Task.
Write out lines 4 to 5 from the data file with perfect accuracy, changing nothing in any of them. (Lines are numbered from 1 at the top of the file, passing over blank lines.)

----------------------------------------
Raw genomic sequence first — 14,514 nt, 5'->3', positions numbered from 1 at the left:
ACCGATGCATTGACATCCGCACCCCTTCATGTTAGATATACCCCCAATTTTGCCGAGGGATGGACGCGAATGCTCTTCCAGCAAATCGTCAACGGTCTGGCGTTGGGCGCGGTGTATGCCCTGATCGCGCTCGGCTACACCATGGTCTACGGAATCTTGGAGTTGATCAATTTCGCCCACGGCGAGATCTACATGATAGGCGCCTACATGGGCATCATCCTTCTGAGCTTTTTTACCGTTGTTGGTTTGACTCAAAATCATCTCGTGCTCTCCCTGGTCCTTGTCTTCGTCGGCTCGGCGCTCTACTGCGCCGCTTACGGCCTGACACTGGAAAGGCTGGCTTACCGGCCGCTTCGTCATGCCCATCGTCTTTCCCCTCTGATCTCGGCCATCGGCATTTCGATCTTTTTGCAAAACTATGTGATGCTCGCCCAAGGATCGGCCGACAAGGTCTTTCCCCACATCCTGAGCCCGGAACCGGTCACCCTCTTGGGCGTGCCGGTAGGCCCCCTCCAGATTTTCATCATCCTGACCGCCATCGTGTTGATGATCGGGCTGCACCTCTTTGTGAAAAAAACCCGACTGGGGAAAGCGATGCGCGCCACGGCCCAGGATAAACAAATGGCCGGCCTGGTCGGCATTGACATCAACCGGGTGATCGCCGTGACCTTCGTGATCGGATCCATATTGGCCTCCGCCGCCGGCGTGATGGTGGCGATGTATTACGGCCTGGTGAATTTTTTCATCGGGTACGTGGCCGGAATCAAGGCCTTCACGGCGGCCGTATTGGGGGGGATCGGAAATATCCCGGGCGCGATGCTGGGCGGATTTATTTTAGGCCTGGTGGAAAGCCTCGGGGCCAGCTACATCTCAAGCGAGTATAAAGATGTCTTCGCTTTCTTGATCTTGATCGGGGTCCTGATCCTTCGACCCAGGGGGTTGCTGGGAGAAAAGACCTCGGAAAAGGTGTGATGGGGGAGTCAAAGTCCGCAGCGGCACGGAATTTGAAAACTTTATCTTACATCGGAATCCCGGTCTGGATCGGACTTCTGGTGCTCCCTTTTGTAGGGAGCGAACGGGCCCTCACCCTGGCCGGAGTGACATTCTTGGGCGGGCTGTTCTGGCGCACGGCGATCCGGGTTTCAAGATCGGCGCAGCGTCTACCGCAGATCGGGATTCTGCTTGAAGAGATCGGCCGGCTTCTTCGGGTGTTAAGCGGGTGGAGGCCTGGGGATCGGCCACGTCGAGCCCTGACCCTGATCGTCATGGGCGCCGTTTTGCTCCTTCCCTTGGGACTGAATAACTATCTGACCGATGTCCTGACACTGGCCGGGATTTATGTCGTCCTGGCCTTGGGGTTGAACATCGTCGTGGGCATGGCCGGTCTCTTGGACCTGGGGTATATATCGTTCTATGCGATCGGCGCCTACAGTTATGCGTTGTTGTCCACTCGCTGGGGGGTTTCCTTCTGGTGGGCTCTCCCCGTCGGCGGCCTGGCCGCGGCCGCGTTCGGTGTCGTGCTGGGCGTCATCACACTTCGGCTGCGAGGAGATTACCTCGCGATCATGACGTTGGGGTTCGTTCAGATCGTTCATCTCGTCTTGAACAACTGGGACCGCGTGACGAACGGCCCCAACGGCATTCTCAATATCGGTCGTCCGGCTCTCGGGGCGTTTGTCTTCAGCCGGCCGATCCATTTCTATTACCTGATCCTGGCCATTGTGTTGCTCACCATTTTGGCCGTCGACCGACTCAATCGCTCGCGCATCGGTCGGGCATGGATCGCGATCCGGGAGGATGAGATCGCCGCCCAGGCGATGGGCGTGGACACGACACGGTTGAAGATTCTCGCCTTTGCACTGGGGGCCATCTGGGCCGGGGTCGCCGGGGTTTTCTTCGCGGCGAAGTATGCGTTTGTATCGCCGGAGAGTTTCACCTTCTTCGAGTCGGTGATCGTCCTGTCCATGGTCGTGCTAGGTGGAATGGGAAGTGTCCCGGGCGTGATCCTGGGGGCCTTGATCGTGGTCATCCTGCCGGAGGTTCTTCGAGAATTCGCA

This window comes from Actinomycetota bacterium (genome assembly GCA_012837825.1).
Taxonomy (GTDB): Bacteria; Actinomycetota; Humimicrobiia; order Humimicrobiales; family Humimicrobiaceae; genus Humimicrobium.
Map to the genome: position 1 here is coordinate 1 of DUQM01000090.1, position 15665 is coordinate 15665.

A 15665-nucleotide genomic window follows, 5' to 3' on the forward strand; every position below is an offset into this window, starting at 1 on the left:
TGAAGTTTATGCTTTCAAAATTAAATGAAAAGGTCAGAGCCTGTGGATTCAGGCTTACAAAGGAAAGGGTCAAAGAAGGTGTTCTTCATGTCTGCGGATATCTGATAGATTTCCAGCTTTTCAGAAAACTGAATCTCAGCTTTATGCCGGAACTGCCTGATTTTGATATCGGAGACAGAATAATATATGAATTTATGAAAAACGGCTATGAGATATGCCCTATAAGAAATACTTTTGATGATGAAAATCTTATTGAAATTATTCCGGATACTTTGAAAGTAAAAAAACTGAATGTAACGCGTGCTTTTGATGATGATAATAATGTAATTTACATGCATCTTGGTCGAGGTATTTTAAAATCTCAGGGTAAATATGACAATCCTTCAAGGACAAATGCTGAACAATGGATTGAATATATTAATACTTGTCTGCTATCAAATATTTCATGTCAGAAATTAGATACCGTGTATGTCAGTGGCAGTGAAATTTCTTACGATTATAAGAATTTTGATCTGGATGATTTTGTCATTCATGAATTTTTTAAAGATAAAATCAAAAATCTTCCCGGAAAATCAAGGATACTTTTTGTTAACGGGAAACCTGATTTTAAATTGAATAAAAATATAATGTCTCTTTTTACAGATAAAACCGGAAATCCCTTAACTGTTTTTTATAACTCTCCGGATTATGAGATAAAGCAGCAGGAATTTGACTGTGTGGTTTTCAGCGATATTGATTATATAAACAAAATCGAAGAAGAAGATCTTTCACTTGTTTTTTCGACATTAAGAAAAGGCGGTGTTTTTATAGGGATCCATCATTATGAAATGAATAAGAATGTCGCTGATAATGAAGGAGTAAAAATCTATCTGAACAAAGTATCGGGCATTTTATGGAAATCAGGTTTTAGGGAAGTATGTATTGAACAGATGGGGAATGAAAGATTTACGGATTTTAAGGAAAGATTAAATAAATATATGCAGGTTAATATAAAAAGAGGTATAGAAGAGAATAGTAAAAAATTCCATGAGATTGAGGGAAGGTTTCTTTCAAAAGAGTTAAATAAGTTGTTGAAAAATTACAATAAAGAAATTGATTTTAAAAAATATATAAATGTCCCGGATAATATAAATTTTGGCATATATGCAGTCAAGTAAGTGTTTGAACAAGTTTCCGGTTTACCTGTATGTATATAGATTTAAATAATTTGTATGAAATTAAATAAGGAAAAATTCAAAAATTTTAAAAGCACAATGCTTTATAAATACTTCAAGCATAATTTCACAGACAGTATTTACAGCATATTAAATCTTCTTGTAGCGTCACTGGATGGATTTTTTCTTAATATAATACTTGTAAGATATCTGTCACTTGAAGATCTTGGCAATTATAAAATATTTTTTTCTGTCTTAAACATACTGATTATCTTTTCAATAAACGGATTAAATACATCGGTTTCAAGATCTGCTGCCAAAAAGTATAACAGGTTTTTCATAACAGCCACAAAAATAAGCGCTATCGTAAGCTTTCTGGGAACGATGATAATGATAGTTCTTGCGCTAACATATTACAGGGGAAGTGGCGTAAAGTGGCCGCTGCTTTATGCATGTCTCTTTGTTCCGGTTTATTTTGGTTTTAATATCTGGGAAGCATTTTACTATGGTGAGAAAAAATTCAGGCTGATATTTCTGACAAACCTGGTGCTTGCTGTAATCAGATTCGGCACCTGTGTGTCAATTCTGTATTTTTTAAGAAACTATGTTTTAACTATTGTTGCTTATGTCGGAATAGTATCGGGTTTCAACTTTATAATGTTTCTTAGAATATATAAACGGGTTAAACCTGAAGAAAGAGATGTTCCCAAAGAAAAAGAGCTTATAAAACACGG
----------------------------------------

Taxonomy (GTDB): Bacteria; Actinomycetota; Humimicrobiia; order Humimicrobiales; family Humimicrobiaceae; genus Humimicrobium.
Map to the genome: position 1 here is coordinate 1 of DUQM01000090.1, position 15665 is coordinate 15665.